Christmas Mass – Mt 1: 18-25

"Light of Christ transforms us"


Preached by Fr Philip Heng, SJ at Church of St Ignatius – Singapore
on 24th December 2010

Even as we are all here today to celebrate Christmas as a community in this Parish, each of us will experience this liturgical celebration differently.  We might like to ask, “Will this Christmas celebration make a real difference to my life?”  Many of us would probably react skeptically and subconsciously say to ourselves, “Well, based on my past Christmas Masses which I did not really find any significant changes in me, I would likewise, at most find this Mass to be inspiring, but soon after the Mass, I would probably not find too much changes in my faith, as in all my other Sunday Masses.”

If we continue to think and react like this subconsciously, we will never really get much out of any Feast Day or Liturgical celebrations.  Today is Christmas and God would want to transform everyone one of us on this special once a year Feast Day!  God desires that from today, you and I will no longer be the same.  That from now on, we will tell ourselves, “Our trials and pains of my life are now, challenges that I take on with peace and strength because God, Our Lord, at Christmas today has come into my life, once and for all.  For the first time in my life, I am able, with God’s graces, to open my heart fully to God to turn me around and change me for the better, and in Christ-like ways.

My brothers and sisters in Christ, believe me, this transformation is truly possible because the Light of Christ wants to dispel all the darkness we have in our hearts and homes. But, this is possible only if we personally want it to happen to us.  Mary and Joseph were both tormented by fears of what would happen to them when they accepted to obey God’s Will.  Such fears are very human.  Yet, they were able to go beyond their fears and find strength in God in all the challenges they faced in their lives.

Last night, before the Vigil Mass, we had the aged, sick, dying and migrant workers present the Christmas pageant.  It was truly the most beautifully and profoundly presented pageant that I have seen.  I am not talking of a professional presentation like what we find in the Esplanade theatres with world class actors and actresses.  I am referring to the Light of Christ literally filling our whole church through the powerful presence of these aged, sick, dying and migrant workers, and more importantly witnessing to us through their lives.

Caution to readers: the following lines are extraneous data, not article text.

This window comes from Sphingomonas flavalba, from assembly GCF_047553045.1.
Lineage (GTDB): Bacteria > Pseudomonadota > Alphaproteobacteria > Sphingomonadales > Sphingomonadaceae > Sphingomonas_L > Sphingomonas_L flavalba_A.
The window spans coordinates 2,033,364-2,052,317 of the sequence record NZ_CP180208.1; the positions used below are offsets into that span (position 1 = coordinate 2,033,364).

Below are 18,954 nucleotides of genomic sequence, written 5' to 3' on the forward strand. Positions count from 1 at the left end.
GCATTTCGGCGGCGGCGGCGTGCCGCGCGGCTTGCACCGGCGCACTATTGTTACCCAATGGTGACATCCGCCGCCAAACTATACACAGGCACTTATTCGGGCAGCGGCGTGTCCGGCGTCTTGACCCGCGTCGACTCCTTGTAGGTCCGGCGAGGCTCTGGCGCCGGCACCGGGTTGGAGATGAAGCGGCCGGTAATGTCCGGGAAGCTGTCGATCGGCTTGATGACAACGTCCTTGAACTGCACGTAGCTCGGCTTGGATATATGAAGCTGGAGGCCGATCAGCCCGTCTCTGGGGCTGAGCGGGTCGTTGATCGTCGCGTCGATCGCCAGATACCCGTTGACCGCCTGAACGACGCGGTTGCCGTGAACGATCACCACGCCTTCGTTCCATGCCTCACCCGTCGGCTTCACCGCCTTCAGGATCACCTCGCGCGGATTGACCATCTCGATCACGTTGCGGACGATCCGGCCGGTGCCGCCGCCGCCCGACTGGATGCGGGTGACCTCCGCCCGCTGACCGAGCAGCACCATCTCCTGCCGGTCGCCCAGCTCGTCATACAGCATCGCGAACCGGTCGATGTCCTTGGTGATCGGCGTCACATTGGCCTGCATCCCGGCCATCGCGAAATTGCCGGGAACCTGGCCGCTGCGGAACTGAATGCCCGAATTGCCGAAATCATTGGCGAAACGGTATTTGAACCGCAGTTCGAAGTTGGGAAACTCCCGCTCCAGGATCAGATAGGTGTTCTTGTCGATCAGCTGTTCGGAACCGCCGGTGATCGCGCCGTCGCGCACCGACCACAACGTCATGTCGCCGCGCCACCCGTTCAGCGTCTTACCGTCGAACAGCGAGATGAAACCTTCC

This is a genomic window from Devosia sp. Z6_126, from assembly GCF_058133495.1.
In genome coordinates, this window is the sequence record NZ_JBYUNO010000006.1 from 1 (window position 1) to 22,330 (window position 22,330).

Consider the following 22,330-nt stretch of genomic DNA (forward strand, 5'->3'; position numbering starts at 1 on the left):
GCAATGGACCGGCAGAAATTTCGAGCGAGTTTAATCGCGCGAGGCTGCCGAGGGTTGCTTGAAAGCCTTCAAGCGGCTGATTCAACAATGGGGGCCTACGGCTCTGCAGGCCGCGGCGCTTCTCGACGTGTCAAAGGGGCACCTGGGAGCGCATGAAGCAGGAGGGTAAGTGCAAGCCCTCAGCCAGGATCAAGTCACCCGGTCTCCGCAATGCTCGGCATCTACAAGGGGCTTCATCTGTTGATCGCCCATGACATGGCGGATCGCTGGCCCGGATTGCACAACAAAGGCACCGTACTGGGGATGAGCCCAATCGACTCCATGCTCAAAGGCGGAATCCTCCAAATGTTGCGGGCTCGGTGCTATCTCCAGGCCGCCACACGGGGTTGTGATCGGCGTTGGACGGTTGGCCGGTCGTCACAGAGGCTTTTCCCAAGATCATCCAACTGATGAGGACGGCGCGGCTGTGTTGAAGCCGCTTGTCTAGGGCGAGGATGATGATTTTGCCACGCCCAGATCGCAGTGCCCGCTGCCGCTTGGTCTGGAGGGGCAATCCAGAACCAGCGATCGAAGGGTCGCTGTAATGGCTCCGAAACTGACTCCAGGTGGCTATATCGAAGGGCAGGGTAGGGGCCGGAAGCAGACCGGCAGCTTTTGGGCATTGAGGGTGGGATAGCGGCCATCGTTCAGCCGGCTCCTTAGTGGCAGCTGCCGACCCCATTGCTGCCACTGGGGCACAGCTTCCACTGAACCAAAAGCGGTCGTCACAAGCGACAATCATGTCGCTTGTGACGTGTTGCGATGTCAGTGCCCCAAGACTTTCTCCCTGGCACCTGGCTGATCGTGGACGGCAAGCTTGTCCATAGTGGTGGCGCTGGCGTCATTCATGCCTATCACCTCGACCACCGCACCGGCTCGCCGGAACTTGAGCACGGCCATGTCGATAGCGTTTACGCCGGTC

Let me share with you what I mean.  At the pageant, we distributed a booklet of the programme and cast.  The booklet too there is the very brief sharing of the faith of the cast.  Let us take Bertha who acted as one of the shepherds in the pageant.  She shares that she was orphaned when she was a baby; due to some illness, both her arms and legs had to be amputated; she is at present living in St Theresa’s Home for the aged.  She says, “I accept my condition as the Will of God; I am grateful for God’s gift of life and I do not allow myself to be overcome by self-pity.”

However, a St Cecilian music therapist tells me that when someone in St Theresa’s Home quarrels or is down and depressed, Bertha even as she herself is sick would always try to bring peace and reach out to the person with much compassion. Bertha has not only no bitterness in her heart; she is a person that exudes joy and is life-giving.  Bertha is always smiling and always expresses great gratitude even for the little things that you do for her; she never takes anyone for granted.

Then we have Elizabeth; she acted the role of Mary in the pageant.  Like Bertha she was also orphaned when she was a baby.  She too is not bitter and angry towards her family who gave her away.  She said, “Probably, they were too poor to bring me up.”  In the pageant booklet she shares very openly, “I was very depressed when I was first diagnosed with colon cancer.  Though it was a stage 4 cancer which spread to my lungs, I have lived for one full year. When I agreed to play the role of Mary, I did not know that my cancer had relapsed.  But, now I play the role of Mary because I want to take Mary as my role model.  Like her, I just surrender myself to God’s Will.

When asked, Elizabeth shares further, “Some days I feel down or have fears, but when I pray, I find peace again as I know that God is always there caring for me.  Actually, I am not afraid to die.  My wish is that my illness would not drag on for too long as I would become a burden to others who would have to care for me – (even in such desperate condition, Elizabeth is still so caring of others.)